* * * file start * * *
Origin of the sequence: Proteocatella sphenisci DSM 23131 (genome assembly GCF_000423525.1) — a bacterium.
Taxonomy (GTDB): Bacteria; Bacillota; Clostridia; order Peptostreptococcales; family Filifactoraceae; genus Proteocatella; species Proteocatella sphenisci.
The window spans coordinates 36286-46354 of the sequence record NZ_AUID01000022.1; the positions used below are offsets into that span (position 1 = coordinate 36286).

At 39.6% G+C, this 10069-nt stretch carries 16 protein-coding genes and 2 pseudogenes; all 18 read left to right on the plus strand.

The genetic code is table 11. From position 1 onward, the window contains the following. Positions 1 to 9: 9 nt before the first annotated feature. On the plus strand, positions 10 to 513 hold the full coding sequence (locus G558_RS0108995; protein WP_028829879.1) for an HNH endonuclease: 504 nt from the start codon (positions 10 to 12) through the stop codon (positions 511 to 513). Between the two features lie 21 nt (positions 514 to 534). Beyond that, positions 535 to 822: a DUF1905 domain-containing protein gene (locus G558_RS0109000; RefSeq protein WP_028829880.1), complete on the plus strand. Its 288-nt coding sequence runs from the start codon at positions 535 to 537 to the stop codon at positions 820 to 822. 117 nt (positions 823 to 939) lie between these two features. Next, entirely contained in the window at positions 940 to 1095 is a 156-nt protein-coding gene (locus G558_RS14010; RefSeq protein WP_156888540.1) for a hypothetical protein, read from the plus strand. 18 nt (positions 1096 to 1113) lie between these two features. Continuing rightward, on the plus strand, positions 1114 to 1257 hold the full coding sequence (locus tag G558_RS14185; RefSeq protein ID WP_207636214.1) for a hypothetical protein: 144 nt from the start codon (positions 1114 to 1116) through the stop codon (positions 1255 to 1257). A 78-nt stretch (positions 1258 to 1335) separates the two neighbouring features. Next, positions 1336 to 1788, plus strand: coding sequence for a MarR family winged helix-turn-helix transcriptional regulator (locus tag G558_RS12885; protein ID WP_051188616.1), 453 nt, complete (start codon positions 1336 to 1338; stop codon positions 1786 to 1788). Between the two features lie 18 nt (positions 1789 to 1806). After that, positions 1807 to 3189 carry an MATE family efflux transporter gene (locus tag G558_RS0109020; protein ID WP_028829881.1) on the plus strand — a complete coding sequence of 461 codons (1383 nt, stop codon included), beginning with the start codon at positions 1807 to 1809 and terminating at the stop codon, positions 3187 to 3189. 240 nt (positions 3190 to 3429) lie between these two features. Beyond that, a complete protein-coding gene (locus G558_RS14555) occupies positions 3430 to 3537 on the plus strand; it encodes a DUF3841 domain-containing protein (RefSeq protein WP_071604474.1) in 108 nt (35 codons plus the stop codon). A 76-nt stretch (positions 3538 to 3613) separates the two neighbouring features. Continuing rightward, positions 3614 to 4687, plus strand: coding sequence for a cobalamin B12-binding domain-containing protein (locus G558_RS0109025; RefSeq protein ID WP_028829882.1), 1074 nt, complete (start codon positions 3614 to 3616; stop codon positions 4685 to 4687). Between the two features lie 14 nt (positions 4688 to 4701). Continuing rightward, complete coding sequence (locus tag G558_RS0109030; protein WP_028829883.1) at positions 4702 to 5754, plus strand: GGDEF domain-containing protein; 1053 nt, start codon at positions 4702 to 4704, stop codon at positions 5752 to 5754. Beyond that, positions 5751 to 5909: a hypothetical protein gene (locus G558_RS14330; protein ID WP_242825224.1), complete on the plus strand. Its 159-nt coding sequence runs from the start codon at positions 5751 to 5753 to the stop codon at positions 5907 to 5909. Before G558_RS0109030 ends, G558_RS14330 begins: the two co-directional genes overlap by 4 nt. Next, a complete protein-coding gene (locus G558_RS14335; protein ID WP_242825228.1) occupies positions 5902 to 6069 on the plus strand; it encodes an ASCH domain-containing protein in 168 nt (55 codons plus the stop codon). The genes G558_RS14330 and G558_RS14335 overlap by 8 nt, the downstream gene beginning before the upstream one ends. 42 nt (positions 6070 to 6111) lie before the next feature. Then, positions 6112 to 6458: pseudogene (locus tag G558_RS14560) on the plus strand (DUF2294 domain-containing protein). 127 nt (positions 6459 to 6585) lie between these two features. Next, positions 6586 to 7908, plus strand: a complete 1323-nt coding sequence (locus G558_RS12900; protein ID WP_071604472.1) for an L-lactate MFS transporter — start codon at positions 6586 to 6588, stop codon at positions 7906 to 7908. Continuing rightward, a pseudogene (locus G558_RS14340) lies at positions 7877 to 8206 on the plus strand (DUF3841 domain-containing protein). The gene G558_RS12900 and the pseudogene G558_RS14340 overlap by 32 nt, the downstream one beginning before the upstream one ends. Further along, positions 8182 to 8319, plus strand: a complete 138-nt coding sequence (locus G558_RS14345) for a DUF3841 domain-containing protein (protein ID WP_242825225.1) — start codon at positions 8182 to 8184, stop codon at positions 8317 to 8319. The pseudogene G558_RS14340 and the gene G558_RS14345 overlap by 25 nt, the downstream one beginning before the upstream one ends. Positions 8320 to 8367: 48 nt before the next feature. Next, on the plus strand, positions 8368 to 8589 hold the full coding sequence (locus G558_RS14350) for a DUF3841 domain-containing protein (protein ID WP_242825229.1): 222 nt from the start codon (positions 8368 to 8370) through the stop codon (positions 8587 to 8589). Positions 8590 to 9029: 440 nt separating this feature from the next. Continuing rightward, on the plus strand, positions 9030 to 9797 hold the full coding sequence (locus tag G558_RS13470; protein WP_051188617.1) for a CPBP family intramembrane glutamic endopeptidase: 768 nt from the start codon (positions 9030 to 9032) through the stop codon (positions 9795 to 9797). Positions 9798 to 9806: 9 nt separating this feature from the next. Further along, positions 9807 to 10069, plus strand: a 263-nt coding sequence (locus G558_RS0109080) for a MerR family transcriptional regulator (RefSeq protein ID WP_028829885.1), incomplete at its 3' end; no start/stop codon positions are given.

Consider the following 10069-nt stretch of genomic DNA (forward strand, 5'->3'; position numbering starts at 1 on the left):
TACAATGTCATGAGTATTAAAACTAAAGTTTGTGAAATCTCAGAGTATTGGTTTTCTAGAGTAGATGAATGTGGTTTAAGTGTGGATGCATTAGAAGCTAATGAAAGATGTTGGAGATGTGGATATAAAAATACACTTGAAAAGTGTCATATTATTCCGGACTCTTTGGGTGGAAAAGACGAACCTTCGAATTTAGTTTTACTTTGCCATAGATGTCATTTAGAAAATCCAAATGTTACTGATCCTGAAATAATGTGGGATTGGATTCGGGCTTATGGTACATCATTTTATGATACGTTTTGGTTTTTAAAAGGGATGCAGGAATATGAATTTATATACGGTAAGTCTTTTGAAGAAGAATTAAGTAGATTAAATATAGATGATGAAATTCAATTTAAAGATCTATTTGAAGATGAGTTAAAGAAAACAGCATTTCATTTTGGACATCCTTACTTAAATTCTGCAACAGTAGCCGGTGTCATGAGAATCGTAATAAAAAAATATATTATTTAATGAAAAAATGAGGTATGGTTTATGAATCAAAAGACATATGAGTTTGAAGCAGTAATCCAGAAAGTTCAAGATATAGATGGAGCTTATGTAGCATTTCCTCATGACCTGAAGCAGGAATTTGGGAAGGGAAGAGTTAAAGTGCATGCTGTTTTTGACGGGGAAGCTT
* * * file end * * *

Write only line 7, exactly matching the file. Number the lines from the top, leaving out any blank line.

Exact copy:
TACAATGTCATGAGTATTAAAACTAAAGTTTGTGAAATCTCAGAGTATTGGTTTTCTAGAGTAGATGAATGTGGTTTAAGTGTGGATGCATTAGAAGCTAATGAAAGATGTTGGAGATGTGGATATAAAAATACACTTGAAAAGTGTCATATTATTCCGGACTCTTTGGGTGGAAAAGACGAACCTTCGAATTTAGTTTTACTTTGCCATAGATGTCATTTAGAAAATCCAAATGTTACTGATCCTGAAATAATGTGGGATTGGATTCGGGCTTATGGTACATCATTTTATGATACGTTTTGGTTTTTAAAAGGGATGCAGGAATATGAATTTATATACGGTAAGTCTTTTGAAGAAGAATTAAGTAGATTAAATATAGATGATGAAATTCAATTTAAAGATCTATTTGAAGATGAGTTAAAGAAAACAGCATTTCATTTTGGACATCCTTACTTAAATTCTGCAACAGTAGCCGGTGTCATGAGAATCGTAATAAAAAAATATATTATTTAATGAAAAAATGAGGTATGGTTTATGAATCAAAAGACATATGAGTTTGAAGCAGTAATCCAGAAAGTTCAAGATATAGATGGAGCTTATGTAGCATTTCCTCATGACCTGAAGCAGGAATTTGGGAAGGGAAGAGTTAAAGTGCATGCTGTTTTTGACGGGGAAGCTT